March proved the exception to the old bromide; “In like a lion. Out like a lamb” (or vice-versa). March came in like a lion and went out like a lion with strong, gusty cold fronts at both the beginning and the end of the month.
The warmest temperature during March was 83 on the 24th. The coldest was 18 on the 5th, preceded by 19 degrees on the 4th, with a few snow flurries reported. Denton dropped into the 30’s on Sunday, March 31 and a few places north of Denton might’ve had a light freeze that morning.
The average high was 64 and the average low was 42, giving us a day/night average temperature of 53, nearly 2 degrees below normal. Typical of March, the monthly temperature range was a wide 61 degrees.
March rainfall was confined to just two periods. 2.34 inches fell during a five-day stretch from March 9th through the 13th. As the main storm front came through on the 13th, Denton Enterprise Airport recorded hail and a 51 mph wind gust. The only other rain worth mentioning was .17″ on the 24th and a trace on the 30th behind the last cold front of the month. Total rainfall was 2.65″ which was .68″ less than normal. So far this year, Denton has received 4.9 inches of rain, roughly two-and-a-half inches below normal.
Severe weather was reported in and around North Texas three times during the month. The first round of severe weather was on the 8th/9th when quarter-sized hail was reported from Flower Mound, through Lewisville to Carrollton. A second round struck on the 12th/13th, with minor wind damage scattered across Denton County. A third outbreak on Sunday night, the 24th, covered the ground with hail across portions of southern Denton County. The hail grew to near softball size in Collin County.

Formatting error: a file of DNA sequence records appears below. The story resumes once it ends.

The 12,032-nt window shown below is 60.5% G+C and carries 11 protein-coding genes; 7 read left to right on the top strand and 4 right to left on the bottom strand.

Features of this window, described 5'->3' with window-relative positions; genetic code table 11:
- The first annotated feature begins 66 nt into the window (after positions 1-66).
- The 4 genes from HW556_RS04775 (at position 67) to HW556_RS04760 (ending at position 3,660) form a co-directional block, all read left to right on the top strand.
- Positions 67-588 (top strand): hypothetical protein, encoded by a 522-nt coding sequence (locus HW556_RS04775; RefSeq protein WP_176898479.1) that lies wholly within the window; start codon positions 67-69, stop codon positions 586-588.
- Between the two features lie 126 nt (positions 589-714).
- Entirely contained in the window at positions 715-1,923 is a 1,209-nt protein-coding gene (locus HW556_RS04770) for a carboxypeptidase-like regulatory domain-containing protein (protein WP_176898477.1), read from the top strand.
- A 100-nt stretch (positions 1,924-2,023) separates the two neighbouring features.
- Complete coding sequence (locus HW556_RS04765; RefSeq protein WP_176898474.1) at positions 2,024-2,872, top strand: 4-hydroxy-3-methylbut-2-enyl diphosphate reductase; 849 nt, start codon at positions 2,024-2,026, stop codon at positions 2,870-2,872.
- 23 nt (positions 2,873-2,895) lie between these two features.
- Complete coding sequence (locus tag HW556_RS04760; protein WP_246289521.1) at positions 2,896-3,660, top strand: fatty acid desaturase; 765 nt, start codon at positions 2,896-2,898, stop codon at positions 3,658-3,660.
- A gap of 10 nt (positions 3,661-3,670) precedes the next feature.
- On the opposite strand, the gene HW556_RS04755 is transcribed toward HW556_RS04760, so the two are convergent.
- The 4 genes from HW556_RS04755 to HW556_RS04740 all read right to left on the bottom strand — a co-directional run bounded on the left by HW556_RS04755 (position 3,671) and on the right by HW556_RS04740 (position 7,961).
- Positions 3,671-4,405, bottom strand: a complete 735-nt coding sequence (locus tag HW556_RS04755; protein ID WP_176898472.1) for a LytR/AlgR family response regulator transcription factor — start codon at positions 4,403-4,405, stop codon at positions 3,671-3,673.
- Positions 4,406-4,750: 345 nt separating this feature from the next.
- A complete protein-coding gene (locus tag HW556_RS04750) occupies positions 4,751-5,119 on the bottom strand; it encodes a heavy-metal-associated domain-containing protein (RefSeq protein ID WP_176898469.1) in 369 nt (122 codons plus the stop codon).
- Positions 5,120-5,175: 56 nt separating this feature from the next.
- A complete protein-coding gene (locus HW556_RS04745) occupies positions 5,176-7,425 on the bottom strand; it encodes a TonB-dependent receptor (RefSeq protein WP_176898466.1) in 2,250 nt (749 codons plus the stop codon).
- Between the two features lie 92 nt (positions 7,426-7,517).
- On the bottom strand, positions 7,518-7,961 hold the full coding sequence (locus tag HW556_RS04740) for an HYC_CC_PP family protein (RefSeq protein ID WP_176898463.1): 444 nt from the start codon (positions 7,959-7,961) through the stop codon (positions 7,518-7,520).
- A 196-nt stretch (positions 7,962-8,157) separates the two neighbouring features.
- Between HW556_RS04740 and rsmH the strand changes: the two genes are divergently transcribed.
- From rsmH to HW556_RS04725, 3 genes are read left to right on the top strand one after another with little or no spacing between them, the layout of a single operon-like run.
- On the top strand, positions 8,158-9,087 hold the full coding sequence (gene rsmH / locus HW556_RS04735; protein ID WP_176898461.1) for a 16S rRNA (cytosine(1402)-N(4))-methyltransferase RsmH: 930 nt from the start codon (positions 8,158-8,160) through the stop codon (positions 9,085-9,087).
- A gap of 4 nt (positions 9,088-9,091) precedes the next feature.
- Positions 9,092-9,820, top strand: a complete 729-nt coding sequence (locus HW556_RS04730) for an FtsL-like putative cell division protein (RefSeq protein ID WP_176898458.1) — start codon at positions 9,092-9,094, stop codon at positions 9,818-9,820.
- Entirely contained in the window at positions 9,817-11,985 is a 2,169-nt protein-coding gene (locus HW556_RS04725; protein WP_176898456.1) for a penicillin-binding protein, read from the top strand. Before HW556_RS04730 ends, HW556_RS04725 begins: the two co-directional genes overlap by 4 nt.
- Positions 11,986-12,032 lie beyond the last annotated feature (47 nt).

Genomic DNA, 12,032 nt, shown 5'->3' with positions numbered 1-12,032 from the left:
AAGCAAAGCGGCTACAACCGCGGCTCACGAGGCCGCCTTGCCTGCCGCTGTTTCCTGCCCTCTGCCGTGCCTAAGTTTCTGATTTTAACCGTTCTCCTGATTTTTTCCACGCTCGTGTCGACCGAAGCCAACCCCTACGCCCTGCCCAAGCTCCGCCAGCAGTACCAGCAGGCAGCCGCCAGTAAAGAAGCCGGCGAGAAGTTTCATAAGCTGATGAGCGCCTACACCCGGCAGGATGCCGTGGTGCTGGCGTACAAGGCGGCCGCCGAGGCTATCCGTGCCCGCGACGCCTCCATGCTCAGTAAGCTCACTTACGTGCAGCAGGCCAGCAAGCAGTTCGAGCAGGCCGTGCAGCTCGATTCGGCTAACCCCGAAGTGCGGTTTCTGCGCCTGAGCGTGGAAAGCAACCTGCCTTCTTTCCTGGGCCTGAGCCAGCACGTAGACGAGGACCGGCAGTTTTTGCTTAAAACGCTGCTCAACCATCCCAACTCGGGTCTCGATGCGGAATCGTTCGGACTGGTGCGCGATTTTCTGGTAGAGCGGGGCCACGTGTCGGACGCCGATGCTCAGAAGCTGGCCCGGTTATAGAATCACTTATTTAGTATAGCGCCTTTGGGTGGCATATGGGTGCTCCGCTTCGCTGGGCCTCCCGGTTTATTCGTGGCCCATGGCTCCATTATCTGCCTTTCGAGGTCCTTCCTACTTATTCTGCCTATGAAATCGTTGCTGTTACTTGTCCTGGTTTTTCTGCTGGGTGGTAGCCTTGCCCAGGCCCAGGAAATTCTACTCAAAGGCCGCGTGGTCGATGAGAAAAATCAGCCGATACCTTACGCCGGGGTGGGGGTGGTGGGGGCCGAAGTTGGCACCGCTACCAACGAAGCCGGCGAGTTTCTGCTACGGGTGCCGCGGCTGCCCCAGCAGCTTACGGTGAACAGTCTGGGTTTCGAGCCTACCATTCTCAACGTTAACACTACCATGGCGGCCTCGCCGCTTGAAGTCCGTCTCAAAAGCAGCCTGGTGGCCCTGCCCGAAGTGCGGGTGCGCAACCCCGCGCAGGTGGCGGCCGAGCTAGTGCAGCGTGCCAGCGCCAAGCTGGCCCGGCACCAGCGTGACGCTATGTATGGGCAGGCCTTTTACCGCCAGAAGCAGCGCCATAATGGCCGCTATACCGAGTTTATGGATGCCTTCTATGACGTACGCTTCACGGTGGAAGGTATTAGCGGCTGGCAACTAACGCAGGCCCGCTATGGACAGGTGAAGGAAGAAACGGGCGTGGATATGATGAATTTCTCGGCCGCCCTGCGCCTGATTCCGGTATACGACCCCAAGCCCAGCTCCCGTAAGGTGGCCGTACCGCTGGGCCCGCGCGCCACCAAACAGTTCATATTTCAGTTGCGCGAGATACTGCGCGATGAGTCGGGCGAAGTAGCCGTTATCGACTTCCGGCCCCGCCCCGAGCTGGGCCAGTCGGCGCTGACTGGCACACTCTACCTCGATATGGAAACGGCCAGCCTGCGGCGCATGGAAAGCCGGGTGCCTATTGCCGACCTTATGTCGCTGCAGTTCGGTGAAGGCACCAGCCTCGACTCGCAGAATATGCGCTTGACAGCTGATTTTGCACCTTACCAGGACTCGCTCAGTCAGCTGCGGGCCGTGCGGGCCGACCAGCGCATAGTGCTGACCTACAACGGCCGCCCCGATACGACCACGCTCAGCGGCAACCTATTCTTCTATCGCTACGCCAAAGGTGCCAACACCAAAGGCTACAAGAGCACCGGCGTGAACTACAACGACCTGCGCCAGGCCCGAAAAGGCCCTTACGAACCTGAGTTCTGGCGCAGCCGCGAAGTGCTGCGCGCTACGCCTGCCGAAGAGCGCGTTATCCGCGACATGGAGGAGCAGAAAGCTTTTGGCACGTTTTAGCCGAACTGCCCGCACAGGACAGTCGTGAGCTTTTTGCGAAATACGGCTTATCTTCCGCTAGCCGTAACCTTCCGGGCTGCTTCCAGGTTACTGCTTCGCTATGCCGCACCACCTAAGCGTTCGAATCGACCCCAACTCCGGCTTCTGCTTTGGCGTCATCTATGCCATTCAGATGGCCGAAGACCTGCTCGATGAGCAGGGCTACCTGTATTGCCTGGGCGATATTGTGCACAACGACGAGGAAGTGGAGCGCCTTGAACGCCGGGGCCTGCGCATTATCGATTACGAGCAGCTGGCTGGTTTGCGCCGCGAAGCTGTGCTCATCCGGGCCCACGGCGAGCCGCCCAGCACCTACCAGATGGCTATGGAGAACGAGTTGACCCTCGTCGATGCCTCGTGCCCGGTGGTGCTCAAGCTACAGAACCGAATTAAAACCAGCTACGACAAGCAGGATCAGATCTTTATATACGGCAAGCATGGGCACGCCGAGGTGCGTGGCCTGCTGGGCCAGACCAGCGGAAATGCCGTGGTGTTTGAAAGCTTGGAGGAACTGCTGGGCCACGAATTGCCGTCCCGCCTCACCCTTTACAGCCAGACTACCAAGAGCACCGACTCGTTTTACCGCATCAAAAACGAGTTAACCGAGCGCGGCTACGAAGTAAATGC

Looking ahead, a weak El Nino is underway in the central Pacific. Warmer-than-normal ocean temperatures usually mean wetter-than-normal weather for Texas as a whole. The current Climate Prediction Center outlook for April indicates above-normal rainfall and near, to slightly below-normal temperatures. If that forecast is correct, we can expect more frequent storms, including severe weather, through the month of April.
Severe weather season is off to an early and deadly start, with 23 fatalities and nearly 100 injuries in Alabama and Georgia last month. The time is now to prepare your home and family for severe weather. Have a designated shelter in a bathroom or closet near the center of your home. Buy a weather-alert radio and use it. Take advantage of free NOAA Alert apps for your mobile devices. And listen to live, local radio and television during storm events at home and in your car. WBAP/WFAA are hosting WeatherCon at the Frontiers of Flight Museum at Love Field Saturday, April 27th. The event is free and open to the public. Hope to see you there!
Brad Barton is Chief Meteorologist of WBAP820/570KLIF/99.5 “The Wolf” and the Texas Rangers Baseball Club.